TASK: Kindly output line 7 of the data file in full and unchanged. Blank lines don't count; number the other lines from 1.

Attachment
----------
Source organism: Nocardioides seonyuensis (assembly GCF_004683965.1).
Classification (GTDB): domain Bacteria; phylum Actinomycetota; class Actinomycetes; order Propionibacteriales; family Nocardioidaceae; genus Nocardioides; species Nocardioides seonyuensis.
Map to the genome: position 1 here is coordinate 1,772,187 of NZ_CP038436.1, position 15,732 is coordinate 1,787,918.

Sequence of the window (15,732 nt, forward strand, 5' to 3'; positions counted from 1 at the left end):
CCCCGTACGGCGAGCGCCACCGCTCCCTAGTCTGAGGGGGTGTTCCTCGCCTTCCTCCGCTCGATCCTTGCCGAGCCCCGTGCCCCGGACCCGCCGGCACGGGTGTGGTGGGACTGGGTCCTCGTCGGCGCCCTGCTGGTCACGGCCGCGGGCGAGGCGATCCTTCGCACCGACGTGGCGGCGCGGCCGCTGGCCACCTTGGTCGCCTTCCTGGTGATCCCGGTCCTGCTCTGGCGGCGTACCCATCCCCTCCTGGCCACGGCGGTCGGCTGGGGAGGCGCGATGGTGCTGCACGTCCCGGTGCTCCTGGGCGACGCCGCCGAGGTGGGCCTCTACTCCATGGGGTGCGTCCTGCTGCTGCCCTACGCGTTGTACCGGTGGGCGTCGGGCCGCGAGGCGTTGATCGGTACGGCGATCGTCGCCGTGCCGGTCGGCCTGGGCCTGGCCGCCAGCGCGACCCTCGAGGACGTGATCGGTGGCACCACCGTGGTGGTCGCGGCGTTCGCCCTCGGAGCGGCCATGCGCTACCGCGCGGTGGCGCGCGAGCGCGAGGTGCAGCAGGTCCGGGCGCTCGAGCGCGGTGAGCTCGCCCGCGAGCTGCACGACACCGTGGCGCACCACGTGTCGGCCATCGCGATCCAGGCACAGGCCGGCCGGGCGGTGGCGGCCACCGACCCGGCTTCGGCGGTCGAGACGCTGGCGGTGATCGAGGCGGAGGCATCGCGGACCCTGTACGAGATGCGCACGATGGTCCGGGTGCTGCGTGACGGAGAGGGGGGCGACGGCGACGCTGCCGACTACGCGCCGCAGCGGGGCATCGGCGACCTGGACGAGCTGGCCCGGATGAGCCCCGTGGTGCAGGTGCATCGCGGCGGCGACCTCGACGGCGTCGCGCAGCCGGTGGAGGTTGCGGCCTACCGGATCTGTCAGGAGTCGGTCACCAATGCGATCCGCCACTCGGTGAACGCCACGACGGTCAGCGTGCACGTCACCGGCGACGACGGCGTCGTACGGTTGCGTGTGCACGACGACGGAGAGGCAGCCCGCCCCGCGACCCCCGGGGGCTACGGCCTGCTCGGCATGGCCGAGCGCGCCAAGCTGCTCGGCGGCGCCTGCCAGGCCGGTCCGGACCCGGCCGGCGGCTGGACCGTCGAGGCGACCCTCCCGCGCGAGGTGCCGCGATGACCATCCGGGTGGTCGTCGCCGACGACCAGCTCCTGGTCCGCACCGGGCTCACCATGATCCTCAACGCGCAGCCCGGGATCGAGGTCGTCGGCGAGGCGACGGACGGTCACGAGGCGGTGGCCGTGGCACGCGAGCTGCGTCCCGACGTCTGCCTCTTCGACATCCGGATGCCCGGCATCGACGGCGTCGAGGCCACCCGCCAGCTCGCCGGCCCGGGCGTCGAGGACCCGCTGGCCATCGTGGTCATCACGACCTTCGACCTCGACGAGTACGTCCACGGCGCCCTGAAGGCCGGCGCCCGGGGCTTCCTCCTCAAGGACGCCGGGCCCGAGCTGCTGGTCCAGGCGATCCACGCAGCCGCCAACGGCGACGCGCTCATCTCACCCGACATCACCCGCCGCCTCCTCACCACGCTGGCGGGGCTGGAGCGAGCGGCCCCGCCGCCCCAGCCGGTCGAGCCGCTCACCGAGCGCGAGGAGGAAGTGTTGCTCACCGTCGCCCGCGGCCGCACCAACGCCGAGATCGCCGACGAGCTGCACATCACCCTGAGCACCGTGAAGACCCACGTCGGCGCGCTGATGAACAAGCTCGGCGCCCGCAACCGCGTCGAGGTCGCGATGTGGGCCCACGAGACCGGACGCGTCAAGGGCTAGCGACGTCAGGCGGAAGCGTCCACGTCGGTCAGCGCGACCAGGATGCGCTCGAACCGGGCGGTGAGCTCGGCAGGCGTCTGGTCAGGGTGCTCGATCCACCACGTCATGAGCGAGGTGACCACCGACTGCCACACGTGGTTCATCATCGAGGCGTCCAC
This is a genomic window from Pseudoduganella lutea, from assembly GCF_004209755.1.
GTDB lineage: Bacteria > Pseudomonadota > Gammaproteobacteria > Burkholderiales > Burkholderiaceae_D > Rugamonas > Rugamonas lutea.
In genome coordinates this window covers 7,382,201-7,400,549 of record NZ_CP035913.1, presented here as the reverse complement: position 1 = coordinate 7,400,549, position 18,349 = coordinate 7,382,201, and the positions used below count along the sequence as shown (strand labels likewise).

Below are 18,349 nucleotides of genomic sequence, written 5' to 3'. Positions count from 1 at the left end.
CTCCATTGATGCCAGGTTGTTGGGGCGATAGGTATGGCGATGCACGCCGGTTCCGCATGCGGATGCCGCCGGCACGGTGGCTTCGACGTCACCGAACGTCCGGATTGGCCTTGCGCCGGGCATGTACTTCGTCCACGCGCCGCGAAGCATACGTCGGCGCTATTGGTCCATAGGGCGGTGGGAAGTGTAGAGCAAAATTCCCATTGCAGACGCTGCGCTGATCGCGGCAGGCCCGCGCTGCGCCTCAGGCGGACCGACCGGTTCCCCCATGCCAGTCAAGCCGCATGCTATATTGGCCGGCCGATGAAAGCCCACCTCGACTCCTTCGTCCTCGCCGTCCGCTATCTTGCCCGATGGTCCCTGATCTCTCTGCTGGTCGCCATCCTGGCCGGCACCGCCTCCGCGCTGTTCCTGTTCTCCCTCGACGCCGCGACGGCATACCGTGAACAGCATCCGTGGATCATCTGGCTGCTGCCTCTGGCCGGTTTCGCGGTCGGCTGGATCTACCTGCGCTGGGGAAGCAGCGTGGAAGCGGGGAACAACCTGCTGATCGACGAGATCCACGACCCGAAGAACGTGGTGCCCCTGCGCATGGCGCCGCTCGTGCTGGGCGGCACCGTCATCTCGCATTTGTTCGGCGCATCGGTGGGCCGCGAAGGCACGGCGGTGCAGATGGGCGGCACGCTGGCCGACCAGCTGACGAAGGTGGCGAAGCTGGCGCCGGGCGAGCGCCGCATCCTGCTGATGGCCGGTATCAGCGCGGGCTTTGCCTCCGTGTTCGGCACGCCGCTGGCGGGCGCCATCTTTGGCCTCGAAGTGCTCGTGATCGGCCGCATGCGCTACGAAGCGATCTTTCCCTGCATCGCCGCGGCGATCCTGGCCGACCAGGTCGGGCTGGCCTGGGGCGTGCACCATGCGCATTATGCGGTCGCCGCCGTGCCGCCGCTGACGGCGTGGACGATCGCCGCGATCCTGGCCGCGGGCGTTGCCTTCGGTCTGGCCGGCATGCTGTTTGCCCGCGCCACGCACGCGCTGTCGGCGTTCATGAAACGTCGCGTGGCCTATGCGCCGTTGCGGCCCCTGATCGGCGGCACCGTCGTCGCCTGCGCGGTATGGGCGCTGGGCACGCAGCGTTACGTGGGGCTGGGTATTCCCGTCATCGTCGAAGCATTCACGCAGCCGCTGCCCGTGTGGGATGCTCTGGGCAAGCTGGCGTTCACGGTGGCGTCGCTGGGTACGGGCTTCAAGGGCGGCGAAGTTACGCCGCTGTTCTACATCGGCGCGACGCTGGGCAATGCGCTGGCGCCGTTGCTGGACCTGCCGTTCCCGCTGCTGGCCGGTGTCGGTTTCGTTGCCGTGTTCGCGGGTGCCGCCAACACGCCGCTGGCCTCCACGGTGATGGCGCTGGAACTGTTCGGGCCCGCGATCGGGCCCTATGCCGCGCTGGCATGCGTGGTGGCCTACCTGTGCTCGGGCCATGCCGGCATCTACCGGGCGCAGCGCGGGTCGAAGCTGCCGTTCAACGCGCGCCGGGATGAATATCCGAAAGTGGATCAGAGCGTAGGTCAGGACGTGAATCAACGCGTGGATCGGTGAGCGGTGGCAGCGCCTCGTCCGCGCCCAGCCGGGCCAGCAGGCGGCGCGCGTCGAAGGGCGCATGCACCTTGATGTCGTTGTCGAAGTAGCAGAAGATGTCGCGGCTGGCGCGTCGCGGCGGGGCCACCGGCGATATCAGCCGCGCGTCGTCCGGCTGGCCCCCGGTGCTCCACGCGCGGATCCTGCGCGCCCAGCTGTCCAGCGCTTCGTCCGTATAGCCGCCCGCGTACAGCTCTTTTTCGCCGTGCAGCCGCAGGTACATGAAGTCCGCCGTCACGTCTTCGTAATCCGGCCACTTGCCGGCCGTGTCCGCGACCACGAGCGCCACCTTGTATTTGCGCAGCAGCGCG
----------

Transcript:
GTDB lineage: Bacteria > Pseudomonadota > Gammaproteobacteria > Burkholderiales > Burkholderiaceae_D > Rugamonas > Rugamonas lutea.